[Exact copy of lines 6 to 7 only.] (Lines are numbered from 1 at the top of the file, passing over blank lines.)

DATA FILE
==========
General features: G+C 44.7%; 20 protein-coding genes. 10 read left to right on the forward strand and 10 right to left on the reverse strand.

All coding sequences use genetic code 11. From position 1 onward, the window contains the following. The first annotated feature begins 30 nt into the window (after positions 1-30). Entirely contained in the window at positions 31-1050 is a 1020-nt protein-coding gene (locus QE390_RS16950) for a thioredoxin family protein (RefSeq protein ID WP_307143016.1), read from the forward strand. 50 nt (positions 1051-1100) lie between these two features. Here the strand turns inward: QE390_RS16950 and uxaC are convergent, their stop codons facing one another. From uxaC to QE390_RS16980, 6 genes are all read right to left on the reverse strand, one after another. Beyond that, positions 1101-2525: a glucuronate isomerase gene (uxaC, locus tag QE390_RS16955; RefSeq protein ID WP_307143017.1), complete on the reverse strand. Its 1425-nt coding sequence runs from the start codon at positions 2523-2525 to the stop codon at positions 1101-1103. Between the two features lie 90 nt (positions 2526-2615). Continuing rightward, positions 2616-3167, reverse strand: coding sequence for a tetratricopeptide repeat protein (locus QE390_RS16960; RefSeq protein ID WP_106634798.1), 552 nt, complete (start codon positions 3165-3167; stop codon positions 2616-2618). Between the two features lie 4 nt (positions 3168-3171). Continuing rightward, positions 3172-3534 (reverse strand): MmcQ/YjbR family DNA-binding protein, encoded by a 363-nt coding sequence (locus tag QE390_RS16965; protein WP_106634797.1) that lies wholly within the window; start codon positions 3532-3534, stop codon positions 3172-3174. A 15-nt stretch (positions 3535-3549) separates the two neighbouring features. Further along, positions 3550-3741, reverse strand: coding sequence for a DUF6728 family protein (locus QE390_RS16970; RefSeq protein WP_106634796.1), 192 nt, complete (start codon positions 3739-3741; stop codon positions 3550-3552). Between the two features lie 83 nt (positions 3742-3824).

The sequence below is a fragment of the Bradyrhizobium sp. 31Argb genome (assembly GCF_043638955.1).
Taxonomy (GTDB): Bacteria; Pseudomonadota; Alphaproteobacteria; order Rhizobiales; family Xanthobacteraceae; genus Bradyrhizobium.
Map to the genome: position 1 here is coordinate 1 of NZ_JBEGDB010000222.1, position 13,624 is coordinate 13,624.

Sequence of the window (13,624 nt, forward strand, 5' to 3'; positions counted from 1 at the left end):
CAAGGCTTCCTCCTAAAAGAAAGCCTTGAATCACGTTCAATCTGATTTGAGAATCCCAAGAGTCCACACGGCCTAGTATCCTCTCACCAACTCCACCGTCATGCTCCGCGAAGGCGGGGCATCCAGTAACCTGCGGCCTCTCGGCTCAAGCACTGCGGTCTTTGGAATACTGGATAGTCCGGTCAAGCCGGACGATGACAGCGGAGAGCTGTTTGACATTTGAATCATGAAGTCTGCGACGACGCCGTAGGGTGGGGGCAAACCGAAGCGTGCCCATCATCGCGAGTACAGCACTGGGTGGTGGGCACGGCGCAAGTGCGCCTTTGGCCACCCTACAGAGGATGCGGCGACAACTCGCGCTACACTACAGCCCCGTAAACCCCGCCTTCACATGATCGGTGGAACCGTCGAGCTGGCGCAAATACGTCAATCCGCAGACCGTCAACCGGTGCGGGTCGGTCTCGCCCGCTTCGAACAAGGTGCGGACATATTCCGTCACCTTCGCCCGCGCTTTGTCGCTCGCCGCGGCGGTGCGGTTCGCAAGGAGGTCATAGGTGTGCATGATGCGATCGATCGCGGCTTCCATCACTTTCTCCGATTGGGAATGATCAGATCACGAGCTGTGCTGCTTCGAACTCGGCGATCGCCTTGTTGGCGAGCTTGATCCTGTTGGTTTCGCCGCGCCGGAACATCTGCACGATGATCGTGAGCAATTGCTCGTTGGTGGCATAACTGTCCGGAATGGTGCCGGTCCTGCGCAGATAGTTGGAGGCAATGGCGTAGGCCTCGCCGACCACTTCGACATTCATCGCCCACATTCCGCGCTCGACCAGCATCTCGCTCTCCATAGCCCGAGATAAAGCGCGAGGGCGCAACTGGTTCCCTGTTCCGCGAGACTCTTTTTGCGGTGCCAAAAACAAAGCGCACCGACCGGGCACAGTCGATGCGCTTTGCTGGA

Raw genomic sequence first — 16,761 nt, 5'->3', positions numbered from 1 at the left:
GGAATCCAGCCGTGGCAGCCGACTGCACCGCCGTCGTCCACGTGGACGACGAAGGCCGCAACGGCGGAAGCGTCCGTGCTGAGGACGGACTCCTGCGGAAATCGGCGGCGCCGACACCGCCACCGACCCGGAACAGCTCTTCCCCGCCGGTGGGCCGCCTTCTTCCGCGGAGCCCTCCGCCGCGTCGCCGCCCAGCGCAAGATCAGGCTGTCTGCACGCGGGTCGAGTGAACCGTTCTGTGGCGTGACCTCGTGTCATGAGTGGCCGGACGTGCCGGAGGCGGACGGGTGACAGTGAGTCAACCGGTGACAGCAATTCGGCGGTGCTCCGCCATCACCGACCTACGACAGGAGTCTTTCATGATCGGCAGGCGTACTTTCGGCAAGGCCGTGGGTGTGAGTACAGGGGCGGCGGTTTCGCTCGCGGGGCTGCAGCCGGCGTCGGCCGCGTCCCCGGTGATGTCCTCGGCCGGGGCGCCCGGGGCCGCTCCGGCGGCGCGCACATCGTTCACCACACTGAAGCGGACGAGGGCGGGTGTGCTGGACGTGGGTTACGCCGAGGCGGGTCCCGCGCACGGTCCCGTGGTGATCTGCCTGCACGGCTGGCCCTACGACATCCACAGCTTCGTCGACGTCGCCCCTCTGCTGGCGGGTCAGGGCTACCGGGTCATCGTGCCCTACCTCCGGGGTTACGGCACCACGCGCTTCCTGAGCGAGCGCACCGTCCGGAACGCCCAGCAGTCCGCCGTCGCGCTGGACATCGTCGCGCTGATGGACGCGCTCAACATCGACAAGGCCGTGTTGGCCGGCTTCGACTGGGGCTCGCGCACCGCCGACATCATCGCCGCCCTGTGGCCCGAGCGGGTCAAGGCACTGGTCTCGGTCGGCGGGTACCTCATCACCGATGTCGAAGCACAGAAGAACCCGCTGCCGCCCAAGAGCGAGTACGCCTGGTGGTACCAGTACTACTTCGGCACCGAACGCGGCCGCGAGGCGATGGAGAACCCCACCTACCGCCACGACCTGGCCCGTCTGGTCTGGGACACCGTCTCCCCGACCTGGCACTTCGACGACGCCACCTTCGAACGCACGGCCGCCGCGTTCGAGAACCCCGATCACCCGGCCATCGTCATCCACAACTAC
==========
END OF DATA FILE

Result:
Sequence of the window (13,624 nt, forward strand, 5' to 3'; positions counted from 1 at the left end):
CAAGGCTTCCTCCTAAAAGAAAGCCTTGAATCACGTTCAATCTGATTTGAGAATCCCAAGAGTCCACACGGCCTAGTATCCTCTCACCAACTCCACCGTCATGCTCCGCGAAGGCGGGGCATCCAGTAACCTGCGGCCTCTCGGCTCAAGCACTGCGGTCTTTGGAATACTGGATAGTCCGGTCAAGCCGGACGATGACAGCGGAGAGCTGTTTGACATTTGAATCATGAAGTCTGCGACGACGCCGTAGGGTGGGGGCAAACCGAAGCGTGCCCATCATCGCGAGTACAGCACTGGGTGGTGGGCACGGCGCAAGTGCGCCTTTGGCCACCCTACAGAGGATGCGGCGACAACTCGCGCTACACTACAGCCCCGTAAACCCCGCCTTCACATGATCGGTGGAACCGTCGAGCTGGCGCAAATACGTCAATCCGCAGACCGTCAACCGGTGCGGGTCGGTCTCGCCCGCTTCGAACAAGGTGCGGACATATTCCGTCACCTTCGCCCGCGCTTTGTCGCTCGCCGCGGCGGTGCGGTTCGCAAGGAGGTCATAGGTGTGCATGATGCGATCGATCGCGGCTTCCATCACTTTCTCCGATTGGGAATGATCAGATCACGAGCTGTGCTGCTTCGAACTCGGCGATCGCCTTGTTGGCGAGCTTGATCCTGTTGGTTTCGCCGCGCCGGAACATCTGCACGATGATCGTGAGCAATTGCTCGTTGGTGGCATAACTGTCCGGAATGGTGCCGGTCCTGCGCAGATAGTTGGAGGCAATGGCGTAGGCCTCGCCGACCACTTCGACATTCATCGCCCACATTCCGCGCTCGACCAGCATCTCGCTCTCCATAGCCCGAGATAAAGCGCGAGGGCGCAACTGGTTCCCTGTTCCGCGAGACTCTTTTTGCGGTGCCAAAAACAAAGCGCACCGACCGGGCACAGTCGATGCGCTTTGCTGGA